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Business is not all work and no play. The “play” is part of running a business – keeping your team happy, building your business contacts and promoting your business. But Entertainment is not that straight forward when it comes to tax deductibility.  

There are different categories of entertainment – and different tax rules apply to each category.  

If the expense is of a private nature, then this is not an allowable tax deduction.  

Most of your business-related entertainment expenses will be 50% tax deductible. However, there are some that are 100%. 

How do you distinguish if an expense is personal, or business related? This is defined in the IRD Entertainment Guide (IR268) as: 

“An entertainment expense is business-related if you spend the money to help your business earn income 

For business-related expenses, let us explore some examples of the various categories:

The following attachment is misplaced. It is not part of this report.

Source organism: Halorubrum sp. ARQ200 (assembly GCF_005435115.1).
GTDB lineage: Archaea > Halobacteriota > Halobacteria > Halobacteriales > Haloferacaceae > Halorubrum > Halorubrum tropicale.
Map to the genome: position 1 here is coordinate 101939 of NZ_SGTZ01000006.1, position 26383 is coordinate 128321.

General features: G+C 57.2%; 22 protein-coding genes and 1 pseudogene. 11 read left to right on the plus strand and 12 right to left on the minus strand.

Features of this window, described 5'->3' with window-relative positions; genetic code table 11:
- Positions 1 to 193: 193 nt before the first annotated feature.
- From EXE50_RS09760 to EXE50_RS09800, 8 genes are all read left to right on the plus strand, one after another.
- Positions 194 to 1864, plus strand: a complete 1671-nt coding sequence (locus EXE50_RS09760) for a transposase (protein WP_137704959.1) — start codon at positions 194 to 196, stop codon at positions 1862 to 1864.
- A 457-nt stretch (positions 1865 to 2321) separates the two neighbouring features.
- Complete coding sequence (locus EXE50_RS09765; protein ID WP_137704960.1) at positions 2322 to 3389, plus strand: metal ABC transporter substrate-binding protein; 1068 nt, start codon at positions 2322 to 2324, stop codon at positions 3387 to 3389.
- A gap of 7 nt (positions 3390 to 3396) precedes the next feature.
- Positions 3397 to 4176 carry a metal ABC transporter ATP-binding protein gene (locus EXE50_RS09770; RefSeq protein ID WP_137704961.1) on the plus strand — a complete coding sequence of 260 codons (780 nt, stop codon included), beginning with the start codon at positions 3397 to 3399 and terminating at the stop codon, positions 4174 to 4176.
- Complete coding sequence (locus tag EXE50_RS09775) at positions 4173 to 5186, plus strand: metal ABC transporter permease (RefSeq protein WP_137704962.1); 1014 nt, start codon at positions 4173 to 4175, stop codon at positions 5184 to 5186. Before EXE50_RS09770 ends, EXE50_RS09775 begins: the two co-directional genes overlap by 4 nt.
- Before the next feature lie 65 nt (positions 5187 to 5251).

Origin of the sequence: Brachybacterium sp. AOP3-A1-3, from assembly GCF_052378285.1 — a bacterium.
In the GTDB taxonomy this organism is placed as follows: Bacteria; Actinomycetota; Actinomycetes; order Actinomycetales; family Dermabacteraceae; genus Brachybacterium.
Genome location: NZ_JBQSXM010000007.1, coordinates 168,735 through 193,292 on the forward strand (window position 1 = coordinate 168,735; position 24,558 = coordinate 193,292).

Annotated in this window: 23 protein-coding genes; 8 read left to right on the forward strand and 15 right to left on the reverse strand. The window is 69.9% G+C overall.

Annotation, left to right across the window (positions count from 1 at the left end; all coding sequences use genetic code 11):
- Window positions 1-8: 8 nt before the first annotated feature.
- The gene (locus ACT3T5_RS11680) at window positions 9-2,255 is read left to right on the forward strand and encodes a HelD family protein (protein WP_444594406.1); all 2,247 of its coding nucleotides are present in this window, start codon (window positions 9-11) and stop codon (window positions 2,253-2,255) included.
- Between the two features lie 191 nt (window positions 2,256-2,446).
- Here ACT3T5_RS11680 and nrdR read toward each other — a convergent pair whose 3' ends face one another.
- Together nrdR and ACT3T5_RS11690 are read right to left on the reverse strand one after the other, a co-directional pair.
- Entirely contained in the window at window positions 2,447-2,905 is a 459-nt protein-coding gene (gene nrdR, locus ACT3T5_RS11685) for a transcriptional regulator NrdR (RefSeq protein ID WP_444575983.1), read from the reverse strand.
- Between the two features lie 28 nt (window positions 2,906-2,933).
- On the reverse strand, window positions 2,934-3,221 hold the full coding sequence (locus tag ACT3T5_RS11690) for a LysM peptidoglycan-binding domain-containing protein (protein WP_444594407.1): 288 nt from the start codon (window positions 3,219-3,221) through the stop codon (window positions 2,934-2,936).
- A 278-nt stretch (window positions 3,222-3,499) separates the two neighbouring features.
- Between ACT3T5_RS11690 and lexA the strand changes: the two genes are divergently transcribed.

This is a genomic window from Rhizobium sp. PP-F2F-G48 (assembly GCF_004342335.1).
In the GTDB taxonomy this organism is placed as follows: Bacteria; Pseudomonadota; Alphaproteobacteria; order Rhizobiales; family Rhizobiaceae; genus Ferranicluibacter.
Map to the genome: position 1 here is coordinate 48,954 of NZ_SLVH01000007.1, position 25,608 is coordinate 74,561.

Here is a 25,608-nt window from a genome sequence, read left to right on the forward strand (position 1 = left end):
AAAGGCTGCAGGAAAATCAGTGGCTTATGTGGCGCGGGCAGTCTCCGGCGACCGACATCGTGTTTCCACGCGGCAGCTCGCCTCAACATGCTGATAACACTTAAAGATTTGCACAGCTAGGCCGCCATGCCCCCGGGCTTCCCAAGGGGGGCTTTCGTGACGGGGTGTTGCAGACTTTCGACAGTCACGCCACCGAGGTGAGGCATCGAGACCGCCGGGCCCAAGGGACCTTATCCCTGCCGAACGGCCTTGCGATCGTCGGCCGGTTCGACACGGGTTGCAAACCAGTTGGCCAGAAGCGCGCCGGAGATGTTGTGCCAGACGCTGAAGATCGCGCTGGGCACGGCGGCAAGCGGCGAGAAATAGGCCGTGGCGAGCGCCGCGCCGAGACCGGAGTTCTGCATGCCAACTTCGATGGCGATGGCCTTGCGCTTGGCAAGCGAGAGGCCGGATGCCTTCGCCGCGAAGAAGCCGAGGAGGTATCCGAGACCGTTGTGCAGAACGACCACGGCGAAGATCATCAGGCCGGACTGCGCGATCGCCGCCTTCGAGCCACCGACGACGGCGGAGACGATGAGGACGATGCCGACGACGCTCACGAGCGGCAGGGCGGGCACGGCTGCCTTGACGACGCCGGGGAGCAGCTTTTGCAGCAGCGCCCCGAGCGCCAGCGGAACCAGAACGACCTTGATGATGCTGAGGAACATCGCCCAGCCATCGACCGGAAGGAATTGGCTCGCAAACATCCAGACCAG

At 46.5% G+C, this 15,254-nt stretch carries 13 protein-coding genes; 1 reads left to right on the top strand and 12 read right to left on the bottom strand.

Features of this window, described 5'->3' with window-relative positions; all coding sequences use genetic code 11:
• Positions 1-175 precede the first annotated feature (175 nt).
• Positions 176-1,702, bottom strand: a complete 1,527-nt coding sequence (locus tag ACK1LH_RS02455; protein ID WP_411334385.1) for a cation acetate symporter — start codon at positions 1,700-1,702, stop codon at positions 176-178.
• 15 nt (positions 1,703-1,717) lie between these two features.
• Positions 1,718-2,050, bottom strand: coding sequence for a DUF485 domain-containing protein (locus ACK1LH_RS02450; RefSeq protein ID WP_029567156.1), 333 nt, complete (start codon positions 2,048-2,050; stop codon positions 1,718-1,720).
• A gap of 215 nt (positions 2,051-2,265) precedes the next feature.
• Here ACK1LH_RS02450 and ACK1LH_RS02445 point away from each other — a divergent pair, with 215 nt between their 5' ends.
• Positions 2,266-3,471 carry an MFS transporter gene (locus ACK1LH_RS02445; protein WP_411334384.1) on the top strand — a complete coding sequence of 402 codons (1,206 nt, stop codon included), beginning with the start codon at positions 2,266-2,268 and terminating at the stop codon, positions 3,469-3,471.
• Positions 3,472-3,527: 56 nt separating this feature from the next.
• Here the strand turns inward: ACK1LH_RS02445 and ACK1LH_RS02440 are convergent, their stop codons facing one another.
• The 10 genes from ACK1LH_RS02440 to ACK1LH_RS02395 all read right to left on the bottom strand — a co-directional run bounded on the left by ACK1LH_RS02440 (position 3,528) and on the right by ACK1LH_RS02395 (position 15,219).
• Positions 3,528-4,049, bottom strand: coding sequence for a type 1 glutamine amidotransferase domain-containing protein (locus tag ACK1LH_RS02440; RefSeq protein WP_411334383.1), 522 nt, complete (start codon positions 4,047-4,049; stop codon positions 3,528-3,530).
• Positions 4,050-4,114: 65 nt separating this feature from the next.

• Food and Drink at work (Light Refreshments) – 100% deductible 
  • Food and Drink at work (Social event) – 50% deductible
  • Offsite Food and drink – 50% deductible 
  • Gifts of Food and Drink – 50% deductible (e.g. buy gifts of a book voucher, candles etc.) 
  • Meals whilst away on a business trip – 100% deductible (there are exceptions to this rule, so make sure you refer to the Guide. 
  • Food and Drink at a Conference – 100% deductible.
  • Corporate Boxes / Marquees / Tents etc. at an event (including tickets, food and drinks), away from your business premises are 50% tax deductible. 
  • Holiday Accommodation for a holiday home (including food and drinks) – 50% deductible. However, if the accommodation is secondary to the business activities or employment duties, then this is 100% deductible.  
  • Recreational Boats / Yachts / Launches (including food and drink whilst onboard)– 50% deductible.

Do ensure that you refer to the Entertainment Guide for more details on your specific circumstances.  

Just as an aside, be careful that what you are classifying as an entertainment expense for your employees does not have FBT implications. For example, a motor vehicle provided for private use, discounted, or subsidised goods or services.  

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